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Publication numberUS4052911 A
Publication typeGrant
Application numberUS 05/547,538
Publication dateOct 11, 1977
Filing dateFeb 6, 1975
Priority dateMay 18, 1973
Publication number05547538, 547538, US 4052911 A, US 4052911A, US-A-4052911, US4052911 A, US4052911A
InventorsGeorge Feldstein
Original AssigneeIncom International Inc.
Export CitationBiBTeX, EndNote, RefMan
External Links: USPTO, USPTO Assignment, Espacenet
Cable core conduit
US 4052911 A
Abstract
A cable core conduit for a motion transmitting system comprising an outer casing of resilient plastic material, the casing having a central longitudinally extending cavity, the cavity separated by a resilient metallic strength member into a plurality of longitudinally extending pathways each of which are adapted to receive motion transmitting cable cores for slidable movement therein, the plastic walls of the cavity providing the bearing surfaces for the slidable cores.
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Claims(10)
I claim:
1. A push-pull cable core conduit for a motion transmitting system comprising an outer casing of resilient plastic material having an inner plastic wall, said casing having a central longitudinally extending cavity, said cavity separated by a resilient metallic strength member into a plurality of longitudinally extending pathways each of which pathways are bounded by portions of the metallic strength member and the inner plastic wall, a like plurality of motion transmitting cable cores positioned severally in the pathways and spaced from the resilient metallic strength member and from the plastic wall of the outer casing for slidable movement therein, said inner plastic wall of said outer casing providing the bearing surfaces for said slidable cores.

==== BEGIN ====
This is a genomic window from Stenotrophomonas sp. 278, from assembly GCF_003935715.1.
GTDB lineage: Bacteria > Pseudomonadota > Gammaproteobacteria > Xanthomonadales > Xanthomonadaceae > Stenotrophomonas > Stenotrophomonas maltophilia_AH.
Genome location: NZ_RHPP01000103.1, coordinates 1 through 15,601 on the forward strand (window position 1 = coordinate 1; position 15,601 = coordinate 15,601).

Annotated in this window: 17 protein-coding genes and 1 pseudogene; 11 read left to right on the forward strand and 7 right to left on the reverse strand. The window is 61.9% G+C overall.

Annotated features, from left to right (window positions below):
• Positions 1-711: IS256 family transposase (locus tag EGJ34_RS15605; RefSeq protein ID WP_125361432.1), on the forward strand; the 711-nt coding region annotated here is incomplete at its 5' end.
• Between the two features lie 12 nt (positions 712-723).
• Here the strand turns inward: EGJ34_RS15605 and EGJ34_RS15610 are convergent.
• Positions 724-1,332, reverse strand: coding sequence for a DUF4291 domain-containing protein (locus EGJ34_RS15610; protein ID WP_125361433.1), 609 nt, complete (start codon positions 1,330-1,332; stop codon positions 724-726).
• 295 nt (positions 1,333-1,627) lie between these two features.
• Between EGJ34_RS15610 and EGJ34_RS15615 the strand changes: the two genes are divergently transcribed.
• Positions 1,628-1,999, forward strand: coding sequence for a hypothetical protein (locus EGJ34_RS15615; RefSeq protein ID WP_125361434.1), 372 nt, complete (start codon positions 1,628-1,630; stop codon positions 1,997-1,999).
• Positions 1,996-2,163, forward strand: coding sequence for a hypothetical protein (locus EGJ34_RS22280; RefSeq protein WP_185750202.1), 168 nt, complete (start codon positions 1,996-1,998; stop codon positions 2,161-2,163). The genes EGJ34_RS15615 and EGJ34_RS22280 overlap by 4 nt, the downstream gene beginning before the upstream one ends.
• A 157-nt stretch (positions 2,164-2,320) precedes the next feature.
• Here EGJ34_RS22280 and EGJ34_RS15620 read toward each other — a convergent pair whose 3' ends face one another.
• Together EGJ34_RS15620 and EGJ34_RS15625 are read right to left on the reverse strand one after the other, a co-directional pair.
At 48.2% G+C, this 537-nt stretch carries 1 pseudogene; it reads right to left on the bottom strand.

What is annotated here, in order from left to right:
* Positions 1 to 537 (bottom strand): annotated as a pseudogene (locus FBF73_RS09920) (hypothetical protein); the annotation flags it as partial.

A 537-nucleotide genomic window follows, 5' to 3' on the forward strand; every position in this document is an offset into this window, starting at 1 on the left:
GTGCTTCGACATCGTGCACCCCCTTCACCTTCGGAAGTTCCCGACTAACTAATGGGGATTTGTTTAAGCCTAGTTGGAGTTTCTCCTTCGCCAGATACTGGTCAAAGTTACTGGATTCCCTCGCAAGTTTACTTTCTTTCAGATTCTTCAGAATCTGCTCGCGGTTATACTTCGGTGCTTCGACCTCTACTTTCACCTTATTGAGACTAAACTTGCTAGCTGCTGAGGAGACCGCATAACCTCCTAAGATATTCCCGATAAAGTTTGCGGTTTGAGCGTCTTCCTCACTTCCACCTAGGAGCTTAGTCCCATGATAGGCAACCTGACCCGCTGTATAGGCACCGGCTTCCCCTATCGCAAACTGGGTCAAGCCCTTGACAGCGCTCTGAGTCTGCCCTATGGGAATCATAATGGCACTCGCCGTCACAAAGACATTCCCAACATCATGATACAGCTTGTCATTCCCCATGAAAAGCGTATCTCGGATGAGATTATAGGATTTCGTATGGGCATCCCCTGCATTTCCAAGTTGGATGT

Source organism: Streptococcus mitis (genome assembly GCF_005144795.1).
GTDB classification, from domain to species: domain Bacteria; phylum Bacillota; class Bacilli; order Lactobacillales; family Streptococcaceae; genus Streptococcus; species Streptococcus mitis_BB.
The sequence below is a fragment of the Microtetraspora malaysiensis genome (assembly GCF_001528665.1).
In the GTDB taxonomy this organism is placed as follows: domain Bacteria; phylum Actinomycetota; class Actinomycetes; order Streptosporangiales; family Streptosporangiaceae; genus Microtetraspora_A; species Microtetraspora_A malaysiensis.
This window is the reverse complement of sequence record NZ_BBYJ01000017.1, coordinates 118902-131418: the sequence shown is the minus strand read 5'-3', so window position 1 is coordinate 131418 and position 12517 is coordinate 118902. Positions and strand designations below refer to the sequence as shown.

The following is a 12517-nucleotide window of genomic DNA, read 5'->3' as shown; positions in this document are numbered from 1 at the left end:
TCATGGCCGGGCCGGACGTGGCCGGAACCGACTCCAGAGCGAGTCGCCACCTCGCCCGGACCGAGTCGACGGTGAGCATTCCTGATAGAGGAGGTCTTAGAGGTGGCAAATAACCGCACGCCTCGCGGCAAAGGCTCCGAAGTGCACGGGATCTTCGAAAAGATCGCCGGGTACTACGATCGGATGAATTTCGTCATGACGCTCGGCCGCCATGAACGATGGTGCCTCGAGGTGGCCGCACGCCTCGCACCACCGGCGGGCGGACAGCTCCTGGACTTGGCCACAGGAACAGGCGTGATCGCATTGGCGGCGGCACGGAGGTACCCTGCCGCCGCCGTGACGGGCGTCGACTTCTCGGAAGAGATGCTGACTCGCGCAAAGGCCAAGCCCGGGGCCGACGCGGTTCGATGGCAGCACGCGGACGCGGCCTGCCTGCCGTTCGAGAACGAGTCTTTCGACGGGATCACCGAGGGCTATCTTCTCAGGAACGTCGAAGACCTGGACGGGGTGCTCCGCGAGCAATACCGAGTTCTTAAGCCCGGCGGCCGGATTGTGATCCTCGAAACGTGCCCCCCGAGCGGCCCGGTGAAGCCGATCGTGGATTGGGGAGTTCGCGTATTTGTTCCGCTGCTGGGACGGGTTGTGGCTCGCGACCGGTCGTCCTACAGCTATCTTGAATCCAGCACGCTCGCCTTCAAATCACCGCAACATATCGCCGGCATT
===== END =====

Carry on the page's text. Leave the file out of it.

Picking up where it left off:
2. A cable core conduit in accordance with claim 1 wherein said resilient metallic strength has a vertical I-beam cross section with edges embedded in the outer casing.
3. A cable core conduit in accordance with claim 2 wherein said plastic material of said outer casing is polyethylene.
4. A cable core conduit in accordance with claim 3 wherein said outer casing is extruded in an integral piece.
5. A cable core conduit in accordance with claim 1 wherein said resilient metallic strength member separates said cavity into two side-by-side longitudinally extending pathways.
6. A cable conduit in accordance with claim 2 wherein the surface of said resilient metallic strength member is coated with a self-lubricating plastic.
7. A cable conduit in accordance with claim 6 wherein said self-lubricating plastic material is polytetrafluoroethylene.
8. A cable conduit in accordance with claim 2 wherein said resilient metallic strength member is formed as an integral resilient member.
9. A cable conduit in accordance with claim 2 wherein said resilient metallic strength member is formed in segments.
10. A push-pull cable core conduit for a motion transmitting system comprising an outer casing of resilient plastic material, said casing having a central longitudinally extending cavity, said cavity separated by a resilient metallic strength member into a plurality of longitudinally extending pathways each of which are adapted to receive motion transmitting cable cores for slidable movement therein, said plastic walls of said cavity providing the bearing surfaces for said slidable cores, said resilient metallic strength has a vertical I-beam cross section, said outer casing is extruded in an integral piece, said resilient metallic strength member separates said cavity into two side-by-side longitudinally extending pathways.
Description

This is a continuation of application Ser. No. 361,780 filed May 18, 1973, now abandoned.

BACKGROUND OF THE INVENTION

This invention relates generally to cable conduits and in particular to cable core conduits adapted primarily for use in motion transmitting systems.

There are various forms of motion transmitting systems, and they may be utilized in various applications.